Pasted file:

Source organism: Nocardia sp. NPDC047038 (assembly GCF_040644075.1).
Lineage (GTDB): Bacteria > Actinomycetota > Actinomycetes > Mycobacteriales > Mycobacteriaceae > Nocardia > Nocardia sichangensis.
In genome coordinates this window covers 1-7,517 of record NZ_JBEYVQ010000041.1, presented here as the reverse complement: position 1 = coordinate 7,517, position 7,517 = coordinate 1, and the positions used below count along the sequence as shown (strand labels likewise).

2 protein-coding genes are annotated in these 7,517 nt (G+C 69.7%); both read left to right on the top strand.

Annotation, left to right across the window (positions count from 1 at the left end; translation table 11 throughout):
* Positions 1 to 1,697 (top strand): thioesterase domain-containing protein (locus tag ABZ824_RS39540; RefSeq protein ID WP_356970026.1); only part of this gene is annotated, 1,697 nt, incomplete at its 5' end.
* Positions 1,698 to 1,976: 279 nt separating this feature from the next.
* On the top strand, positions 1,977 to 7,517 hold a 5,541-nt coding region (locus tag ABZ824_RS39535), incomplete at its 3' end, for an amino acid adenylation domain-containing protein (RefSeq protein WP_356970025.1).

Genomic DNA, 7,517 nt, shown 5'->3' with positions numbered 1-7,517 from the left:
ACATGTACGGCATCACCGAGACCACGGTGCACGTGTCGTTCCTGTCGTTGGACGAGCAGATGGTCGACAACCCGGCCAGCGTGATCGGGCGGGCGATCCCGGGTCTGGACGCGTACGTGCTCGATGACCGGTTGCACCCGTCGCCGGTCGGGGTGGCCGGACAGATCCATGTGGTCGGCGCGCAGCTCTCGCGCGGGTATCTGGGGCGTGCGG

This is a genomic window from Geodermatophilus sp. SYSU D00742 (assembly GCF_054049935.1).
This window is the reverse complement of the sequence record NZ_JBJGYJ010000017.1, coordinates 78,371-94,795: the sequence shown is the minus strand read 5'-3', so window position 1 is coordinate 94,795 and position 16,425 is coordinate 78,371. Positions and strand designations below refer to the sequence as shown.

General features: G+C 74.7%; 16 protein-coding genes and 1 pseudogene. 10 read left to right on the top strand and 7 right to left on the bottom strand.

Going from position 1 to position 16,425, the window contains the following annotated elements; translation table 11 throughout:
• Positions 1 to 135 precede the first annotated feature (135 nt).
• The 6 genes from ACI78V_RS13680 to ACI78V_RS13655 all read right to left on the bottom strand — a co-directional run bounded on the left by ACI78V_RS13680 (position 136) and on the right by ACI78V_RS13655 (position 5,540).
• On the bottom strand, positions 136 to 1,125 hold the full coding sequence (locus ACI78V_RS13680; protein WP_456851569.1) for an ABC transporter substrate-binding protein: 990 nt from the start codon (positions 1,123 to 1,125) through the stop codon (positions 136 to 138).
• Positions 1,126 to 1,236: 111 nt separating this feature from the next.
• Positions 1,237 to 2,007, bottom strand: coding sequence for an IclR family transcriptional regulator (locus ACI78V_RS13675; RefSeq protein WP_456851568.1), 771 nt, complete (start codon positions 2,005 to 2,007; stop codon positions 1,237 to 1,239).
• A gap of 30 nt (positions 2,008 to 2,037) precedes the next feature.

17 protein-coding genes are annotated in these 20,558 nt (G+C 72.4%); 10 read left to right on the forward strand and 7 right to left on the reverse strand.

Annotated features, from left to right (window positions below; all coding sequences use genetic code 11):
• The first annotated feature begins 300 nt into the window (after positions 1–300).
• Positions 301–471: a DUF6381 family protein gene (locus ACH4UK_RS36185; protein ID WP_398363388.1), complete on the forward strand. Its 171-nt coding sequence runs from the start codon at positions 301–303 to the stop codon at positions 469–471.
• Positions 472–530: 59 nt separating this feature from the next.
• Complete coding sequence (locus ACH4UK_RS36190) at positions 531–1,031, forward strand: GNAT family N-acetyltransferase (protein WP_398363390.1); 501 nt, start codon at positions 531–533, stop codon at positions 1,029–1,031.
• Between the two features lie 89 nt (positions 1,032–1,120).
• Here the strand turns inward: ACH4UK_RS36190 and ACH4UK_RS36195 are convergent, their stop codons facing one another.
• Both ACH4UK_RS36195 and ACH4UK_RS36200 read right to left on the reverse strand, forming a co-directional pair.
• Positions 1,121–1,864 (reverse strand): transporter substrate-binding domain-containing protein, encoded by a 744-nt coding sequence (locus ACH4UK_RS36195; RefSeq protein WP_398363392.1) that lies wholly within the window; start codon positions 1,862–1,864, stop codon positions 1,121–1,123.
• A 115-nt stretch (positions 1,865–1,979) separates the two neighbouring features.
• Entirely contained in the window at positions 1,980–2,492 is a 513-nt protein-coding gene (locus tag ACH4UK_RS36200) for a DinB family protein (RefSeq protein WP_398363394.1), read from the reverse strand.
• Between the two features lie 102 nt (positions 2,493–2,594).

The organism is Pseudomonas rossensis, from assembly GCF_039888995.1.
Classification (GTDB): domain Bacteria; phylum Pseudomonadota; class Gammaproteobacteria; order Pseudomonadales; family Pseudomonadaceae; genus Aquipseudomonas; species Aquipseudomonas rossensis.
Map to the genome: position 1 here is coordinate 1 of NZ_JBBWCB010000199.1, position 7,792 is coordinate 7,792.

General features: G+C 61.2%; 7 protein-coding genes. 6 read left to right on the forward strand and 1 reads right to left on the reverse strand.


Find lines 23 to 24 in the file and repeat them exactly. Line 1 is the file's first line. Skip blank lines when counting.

• The first annotated feature begins 300 nt into the window (after positions 1–300).
• Positions 301–471: a DUF6381 family protein gene (locus ACH4UK_RS36185; protein ID WP_398363388.1), complete on the forward strand. Its 171-nt coding sequence runs from the start codon at positions 301–303 to the stop codon at positions 469–471.